Risks are quantified under the traditional ecological risk paradigm using the hazard quotient approach. A hazard quotient is defined as the ratio of an organism's estimated chemical exposure relative to a lowest-observed-effect level or a no-observed-effect level derived from laboratory toxicity testing or field data. The hazard quotient approach is rooted in human health risk assessment as a tool to measure the potential hazard (e.g., level of concern) posed by chemical exposure. As acknowledged by the US Environmental Protection Agency (EPA) in its Risk Assessment Guidance for Superfund (RAGS, Part A), a hazard quotient is in fact not a true measure of risk, but rather simply an indication of whether a threshold has been exceeded. This differs from EPA's approach toward carcinogenic risks to humans, which uses the linear low-dose cancer risk equation to estimate the probability of an individual's cancer risk over a lifetime. One proposed strength of the hazard quotient approach is its utility in ranking and prioritizing chemicals for more detailed risk characterization, but even this use is fraught with problems if implemented in a deterministic way. Nevertheless, this approach is included among other assessment methods for ranking of high-production-volume chemicals in the European Union (see regulation 1488/94 and directive 93/67) and the United States (as per the Toxic Substances Control Act).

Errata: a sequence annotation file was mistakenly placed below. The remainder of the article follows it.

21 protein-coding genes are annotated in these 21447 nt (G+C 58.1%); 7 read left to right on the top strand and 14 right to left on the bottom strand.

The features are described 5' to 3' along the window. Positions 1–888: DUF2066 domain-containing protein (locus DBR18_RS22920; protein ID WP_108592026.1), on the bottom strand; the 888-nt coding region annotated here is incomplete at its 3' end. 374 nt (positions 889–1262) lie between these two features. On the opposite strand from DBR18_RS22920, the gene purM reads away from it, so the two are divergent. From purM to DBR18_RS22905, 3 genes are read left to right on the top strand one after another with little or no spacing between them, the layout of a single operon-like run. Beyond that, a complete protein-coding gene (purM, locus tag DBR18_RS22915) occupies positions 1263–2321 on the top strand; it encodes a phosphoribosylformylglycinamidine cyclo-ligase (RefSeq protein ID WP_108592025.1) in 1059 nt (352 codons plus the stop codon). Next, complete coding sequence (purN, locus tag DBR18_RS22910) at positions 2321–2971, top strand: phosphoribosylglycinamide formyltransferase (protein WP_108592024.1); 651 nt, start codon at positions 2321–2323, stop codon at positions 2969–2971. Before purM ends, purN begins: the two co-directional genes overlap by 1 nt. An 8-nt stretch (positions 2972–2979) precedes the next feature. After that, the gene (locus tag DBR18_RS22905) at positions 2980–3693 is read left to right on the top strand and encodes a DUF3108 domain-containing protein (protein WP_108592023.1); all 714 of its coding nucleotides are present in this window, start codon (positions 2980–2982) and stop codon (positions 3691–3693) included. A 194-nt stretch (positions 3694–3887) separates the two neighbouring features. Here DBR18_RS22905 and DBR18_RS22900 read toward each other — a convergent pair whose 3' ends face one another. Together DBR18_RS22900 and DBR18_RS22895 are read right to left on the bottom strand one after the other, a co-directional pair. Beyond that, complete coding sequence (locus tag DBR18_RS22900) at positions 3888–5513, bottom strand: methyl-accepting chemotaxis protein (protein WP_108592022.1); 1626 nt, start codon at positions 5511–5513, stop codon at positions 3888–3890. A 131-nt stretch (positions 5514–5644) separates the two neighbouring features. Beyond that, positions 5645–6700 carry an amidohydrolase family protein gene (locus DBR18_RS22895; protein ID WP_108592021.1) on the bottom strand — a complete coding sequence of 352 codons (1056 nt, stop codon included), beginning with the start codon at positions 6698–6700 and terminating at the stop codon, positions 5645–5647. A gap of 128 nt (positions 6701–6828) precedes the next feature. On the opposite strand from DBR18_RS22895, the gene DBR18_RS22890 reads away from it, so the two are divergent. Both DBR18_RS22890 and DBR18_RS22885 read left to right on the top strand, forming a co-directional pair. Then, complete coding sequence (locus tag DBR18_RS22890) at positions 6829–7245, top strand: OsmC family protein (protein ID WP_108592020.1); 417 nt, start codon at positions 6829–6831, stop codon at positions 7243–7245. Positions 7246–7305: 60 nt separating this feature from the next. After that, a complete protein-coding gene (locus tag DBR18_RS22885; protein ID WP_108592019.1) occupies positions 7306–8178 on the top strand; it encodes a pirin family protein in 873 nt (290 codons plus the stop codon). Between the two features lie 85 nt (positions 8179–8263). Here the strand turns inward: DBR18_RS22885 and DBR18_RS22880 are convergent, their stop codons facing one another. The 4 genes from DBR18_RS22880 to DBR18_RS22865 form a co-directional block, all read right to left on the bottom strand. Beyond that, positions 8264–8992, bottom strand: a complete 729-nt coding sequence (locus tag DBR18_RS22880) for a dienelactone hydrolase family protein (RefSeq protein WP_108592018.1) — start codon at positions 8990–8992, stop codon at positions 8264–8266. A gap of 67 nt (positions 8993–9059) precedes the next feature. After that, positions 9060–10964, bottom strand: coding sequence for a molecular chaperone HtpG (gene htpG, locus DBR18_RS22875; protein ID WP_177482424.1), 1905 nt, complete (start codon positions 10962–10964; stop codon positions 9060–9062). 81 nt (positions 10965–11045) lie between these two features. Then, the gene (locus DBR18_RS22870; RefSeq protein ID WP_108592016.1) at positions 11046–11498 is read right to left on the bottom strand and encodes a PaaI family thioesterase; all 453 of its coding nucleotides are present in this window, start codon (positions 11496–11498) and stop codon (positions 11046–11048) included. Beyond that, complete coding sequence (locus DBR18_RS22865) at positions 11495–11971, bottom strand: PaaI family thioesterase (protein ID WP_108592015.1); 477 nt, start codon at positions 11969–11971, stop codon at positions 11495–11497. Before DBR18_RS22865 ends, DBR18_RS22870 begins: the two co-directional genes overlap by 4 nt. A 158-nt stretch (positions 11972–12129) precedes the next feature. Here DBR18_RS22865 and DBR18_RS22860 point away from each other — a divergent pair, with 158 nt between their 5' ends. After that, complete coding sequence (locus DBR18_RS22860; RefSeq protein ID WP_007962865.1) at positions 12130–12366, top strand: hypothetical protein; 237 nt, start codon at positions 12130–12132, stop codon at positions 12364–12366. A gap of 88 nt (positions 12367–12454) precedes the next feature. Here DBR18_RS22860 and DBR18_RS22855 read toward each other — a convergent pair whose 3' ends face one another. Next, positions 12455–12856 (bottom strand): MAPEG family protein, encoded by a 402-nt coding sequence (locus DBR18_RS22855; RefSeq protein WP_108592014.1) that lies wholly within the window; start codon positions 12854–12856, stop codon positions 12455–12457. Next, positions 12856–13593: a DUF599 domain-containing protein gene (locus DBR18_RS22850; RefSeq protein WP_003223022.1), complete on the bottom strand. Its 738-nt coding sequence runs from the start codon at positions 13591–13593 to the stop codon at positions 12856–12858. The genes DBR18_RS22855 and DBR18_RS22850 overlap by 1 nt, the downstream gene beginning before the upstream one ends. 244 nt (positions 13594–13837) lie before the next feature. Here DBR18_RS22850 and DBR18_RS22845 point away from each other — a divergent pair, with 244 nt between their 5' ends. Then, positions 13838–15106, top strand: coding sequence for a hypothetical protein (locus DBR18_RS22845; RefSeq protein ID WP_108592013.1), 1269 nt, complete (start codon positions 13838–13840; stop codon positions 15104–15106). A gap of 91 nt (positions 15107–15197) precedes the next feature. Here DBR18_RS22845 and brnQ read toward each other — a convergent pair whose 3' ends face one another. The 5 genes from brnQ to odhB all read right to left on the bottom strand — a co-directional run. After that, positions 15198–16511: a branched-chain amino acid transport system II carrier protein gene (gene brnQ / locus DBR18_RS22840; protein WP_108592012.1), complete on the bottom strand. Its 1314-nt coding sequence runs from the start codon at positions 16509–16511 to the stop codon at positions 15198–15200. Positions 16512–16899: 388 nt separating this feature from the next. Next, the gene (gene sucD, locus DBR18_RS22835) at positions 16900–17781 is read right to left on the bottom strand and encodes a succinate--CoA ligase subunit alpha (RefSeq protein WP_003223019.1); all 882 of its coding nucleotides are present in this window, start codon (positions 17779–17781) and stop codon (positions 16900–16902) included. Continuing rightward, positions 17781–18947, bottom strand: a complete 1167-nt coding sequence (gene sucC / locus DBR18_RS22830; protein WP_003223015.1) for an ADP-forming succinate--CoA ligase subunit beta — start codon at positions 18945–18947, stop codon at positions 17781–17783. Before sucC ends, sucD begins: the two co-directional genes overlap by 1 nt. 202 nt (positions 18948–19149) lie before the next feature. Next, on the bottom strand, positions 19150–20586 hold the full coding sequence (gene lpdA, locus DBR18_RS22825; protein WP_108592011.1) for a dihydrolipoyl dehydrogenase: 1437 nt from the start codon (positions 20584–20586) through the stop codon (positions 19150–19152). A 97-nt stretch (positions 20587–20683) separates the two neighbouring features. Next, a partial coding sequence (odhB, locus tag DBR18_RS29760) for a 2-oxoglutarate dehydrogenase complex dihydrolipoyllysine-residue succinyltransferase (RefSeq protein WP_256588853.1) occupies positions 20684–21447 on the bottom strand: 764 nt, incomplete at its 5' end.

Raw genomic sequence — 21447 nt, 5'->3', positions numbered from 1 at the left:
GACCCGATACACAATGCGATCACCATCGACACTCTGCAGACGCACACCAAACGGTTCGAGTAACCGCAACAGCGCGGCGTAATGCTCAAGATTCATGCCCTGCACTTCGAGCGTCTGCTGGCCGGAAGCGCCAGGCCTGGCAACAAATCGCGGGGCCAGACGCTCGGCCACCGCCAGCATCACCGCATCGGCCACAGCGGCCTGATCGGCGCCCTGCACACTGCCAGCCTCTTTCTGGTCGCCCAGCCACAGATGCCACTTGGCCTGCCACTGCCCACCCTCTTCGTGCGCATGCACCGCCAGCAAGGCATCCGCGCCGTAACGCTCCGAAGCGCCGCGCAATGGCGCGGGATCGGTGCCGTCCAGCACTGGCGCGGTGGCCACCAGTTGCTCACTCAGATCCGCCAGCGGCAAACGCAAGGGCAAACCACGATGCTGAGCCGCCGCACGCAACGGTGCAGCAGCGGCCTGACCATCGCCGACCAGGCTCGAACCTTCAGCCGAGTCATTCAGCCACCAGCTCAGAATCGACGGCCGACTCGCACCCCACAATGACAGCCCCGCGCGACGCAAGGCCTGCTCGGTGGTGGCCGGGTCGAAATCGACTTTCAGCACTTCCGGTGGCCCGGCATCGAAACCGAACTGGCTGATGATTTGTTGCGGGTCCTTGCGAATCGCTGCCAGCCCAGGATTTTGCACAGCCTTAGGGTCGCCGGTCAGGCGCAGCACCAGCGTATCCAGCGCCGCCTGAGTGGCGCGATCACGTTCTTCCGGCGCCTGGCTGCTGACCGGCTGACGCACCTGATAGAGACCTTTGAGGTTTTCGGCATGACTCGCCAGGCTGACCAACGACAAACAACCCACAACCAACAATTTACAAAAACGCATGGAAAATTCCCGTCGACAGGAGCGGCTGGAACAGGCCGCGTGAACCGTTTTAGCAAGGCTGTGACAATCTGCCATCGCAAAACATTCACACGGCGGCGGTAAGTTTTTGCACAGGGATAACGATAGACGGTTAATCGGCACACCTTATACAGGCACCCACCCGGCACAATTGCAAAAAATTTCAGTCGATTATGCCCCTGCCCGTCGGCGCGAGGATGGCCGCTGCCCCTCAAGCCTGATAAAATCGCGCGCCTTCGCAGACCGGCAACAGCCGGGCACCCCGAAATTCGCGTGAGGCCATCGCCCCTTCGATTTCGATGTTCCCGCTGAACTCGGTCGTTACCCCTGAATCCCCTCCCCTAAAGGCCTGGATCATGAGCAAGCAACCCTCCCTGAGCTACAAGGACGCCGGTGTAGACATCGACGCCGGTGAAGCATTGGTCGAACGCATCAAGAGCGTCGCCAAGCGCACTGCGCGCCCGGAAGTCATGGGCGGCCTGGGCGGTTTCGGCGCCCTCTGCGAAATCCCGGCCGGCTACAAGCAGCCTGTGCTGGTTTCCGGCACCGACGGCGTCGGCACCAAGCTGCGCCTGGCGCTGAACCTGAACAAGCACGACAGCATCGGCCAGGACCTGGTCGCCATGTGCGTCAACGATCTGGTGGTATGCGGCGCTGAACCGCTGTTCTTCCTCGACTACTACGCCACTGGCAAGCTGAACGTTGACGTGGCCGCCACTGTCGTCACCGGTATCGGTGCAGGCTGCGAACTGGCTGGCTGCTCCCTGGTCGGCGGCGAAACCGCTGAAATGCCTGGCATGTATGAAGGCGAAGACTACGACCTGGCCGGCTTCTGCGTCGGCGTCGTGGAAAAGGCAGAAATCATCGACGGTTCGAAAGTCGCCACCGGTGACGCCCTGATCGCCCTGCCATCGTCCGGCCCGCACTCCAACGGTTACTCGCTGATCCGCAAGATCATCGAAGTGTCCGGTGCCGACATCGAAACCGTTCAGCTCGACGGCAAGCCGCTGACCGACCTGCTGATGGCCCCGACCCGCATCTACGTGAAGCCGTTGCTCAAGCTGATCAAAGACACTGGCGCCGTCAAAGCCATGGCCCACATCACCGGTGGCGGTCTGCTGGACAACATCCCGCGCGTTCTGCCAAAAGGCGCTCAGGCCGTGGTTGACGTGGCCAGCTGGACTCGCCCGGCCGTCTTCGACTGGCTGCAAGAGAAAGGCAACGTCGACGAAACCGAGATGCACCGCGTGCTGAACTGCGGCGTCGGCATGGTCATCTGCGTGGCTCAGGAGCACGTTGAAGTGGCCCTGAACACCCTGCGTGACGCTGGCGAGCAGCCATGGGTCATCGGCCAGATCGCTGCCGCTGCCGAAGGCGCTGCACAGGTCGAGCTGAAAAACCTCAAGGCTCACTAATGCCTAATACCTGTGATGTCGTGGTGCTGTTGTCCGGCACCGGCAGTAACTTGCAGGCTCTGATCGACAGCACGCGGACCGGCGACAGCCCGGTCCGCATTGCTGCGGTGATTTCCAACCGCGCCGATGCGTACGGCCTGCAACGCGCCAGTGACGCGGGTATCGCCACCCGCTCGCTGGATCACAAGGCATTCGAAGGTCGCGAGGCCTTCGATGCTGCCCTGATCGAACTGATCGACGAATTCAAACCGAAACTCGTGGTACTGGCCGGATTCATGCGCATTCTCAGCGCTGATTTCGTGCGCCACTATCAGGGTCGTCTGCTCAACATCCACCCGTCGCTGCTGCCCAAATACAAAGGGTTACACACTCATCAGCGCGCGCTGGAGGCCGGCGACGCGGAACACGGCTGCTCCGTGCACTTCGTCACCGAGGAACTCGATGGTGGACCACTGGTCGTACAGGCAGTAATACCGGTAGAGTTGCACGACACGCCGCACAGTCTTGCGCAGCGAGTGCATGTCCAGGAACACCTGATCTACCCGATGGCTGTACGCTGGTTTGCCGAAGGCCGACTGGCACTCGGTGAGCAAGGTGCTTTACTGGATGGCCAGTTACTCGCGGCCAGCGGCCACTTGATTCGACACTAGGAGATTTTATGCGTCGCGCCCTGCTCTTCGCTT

For ecological assessments, hazard quotients are typically based on effect measures targeted at individual response levels (e.g., growth, survival) determined under laboratory conditions. This approach is limited in its ability to estimate risks to individual organisms, let alone estimate risks to groups of organisms. As described in numerous references within the open literature from the last decade, criticisms against reliance on the hazard quotients are vast. The criticisms are based on three chief arguments. First, hazard quotients do not denote risk per se, rather only potential hazard. Second, traditional hazard quotients provide limited insight, if any, to potential risks posed to populations and higher levels of organization. This is chiefly the result of a preponderance of laboratory toxicity tests based upon individual-level responses. Third, hazard quotients do not permit an explicit examination of potential impacts beyond standard laboratory exposure durations (generally from hours to days). Hazard quotients do not provide more meaningful expressions of impacts across multiple generations of organisms under field settings. While many researchers have tried to bridge the gap between hazard quotients to more meaningful expressions of ecological value described by assessment endpoints, few empirical data exist to conclusively support the continued sole reliance on a hazard quotient approach.
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